As Luke describes the growing crowds, you can almost feel the tension when he says, “But the news about Him spread even more, and large crowds would come together to hear Him and to be healed of their sicknesses. Yet He often withdrew to deserted places and prayed.” (Luke 5:15-16)
I think for ministry leaders it would be easy for us to see the crowds, and feel the pressure to fix things, or put out fires, or deal with whatever the crisis of the day was. The description of us might look more like, “she felt like she needed to step away and pray, yet the crowd was so large, and the needs were great.”
If we have been leading for any length of time, we often become too proficient for our own good. We know how to lead a Bible study, or write a sermon, and so it would be easy for us to do those things out of habit or out of duty, rather than to go deeper and to explore the ways God is trying to speak into our lives.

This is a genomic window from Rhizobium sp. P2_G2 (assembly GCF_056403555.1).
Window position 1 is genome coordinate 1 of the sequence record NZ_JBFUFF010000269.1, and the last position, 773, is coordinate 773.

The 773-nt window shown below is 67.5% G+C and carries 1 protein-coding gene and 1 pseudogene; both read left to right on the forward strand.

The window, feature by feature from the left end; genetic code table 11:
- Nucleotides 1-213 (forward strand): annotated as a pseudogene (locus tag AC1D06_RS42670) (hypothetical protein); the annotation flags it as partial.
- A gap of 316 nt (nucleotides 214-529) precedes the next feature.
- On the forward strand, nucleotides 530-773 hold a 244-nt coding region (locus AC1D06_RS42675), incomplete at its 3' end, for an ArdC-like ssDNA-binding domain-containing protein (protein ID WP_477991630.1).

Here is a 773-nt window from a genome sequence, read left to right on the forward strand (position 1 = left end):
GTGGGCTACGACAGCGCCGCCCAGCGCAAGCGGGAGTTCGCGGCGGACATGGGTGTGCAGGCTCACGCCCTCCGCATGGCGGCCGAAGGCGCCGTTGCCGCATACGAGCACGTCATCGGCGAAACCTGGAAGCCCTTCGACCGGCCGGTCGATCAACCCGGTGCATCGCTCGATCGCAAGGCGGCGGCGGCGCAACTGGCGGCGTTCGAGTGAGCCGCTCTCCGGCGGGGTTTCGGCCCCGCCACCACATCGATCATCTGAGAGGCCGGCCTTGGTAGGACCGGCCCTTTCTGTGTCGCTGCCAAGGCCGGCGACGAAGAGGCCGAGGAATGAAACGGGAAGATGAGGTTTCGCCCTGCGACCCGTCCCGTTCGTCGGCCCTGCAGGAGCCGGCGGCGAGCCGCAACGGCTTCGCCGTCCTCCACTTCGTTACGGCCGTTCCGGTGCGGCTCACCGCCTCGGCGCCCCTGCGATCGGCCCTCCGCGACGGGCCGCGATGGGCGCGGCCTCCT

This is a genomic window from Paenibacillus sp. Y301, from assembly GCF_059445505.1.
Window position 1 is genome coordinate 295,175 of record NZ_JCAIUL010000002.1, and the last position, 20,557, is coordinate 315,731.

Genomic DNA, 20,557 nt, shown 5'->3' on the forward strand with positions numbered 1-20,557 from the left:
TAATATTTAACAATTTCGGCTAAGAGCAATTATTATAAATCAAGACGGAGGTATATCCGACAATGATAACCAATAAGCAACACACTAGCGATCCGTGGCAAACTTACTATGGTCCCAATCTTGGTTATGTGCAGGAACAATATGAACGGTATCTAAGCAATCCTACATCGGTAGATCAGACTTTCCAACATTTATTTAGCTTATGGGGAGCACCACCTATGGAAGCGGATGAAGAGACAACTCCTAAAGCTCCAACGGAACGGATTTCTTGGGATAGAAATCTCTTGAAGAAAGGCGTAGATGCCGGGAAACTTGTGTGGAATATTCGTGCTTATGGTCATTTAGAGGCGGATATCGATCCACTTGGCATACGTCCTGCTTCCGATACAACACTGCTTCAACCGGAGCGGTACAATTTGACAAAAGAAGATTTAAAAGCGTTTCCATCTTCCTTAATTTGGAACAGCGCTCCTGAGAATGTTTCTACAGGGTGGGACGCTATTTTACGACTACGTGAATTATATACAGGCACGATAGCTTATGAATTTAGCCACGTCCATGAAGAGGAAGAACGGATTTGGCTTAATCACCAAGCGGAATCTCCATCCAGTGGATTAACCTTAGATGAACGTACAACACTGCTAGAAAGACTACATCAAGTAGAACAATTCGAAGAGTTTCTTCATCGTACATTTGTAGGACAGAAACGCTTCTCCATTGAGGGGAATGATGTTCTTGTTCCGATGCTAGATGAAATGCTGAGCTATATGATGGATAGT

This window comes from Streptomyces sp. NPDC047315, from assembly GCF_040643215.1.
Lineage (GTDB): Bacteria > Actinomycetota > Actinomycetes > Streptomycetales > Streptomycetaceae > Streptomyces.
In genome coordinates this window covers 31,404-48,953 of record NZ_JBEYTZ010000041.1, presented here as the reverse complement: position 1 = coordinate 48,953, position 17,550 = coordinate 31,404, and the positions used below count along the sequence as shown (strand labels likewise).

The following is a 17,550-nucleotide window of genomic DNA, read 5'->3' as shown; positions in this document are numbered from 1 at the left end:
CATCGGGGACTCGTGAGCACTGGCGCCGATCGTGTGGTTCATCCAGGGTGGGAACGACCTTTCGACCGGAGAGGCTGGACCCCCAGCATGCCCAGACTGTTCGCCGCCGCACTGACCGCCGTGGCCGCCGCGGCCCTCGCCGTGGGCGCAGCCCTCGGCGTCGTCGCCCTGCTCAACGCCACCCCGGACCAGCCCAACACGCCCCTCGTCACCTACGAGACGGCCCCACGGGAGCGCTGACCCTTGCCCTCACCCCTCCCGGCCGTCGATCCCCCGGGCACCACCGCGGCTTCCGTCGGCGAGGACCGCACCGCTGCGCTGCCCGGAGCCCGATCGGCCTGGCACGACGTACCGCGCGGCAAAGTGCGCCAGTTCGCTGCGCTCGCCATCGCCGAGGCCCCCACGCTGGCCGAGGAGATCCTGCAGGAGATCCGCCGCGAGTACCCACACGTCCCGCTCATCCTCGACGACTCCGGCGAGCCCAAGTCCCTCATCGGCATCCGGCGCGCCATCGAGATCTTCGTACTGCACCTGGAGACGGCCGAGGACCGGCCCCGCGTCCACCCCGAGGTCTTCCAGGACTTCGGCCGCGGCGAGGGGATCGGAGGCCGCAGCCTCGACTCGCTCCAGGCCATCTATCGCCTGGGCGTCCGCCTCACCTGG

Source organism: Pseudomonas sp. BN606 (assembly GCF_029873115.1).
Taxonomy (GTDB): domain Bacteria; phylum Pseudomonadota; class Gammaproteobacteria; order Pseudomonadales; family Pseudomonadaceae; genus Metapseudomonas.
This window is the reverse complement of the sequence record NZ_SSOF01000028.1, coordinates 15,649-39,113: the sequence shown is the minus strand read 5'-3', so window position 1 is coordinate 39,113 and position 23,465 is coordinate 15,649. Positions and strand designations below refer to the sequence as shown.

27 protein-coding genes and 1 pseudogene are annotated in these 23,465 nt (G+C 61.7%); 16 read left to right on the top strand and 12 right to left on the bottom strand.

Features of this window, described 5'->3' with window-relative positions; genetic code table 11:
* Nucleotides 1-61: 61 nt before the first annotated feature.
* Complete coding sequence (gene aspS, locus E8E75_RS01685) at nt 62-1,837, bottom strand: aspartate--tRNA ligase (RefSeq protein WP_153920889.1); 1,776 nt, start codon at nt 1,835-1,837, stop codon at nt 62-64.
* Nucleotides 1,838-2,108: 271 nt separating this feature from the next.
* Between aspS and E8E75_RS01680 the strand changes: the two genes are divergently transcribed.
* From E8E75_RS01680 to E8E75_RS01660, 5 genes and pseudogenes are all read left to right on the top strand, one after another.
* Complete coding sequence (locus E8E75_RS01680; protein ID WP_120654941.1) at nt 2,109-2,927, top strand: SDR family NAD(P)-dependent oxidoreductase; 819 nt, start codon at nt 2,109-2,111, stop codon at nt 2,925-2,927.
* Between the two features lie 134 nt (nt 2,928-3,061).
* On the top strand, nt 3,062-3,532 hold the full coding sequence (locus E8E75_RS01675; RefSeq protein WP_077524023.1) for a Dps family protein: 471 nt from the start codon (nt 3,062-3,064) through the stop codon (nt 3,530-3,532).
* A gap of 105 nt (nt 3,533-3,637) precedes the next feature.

How intentional are you about seeking time alone with God? Of course there are very real and very big needs in ministry. True ministry, though, grows out of intimacy with God. God desires to spend time with us. He desires to shape us through time with him and his word. Our service to others grows out of that time with God. It should never replace it.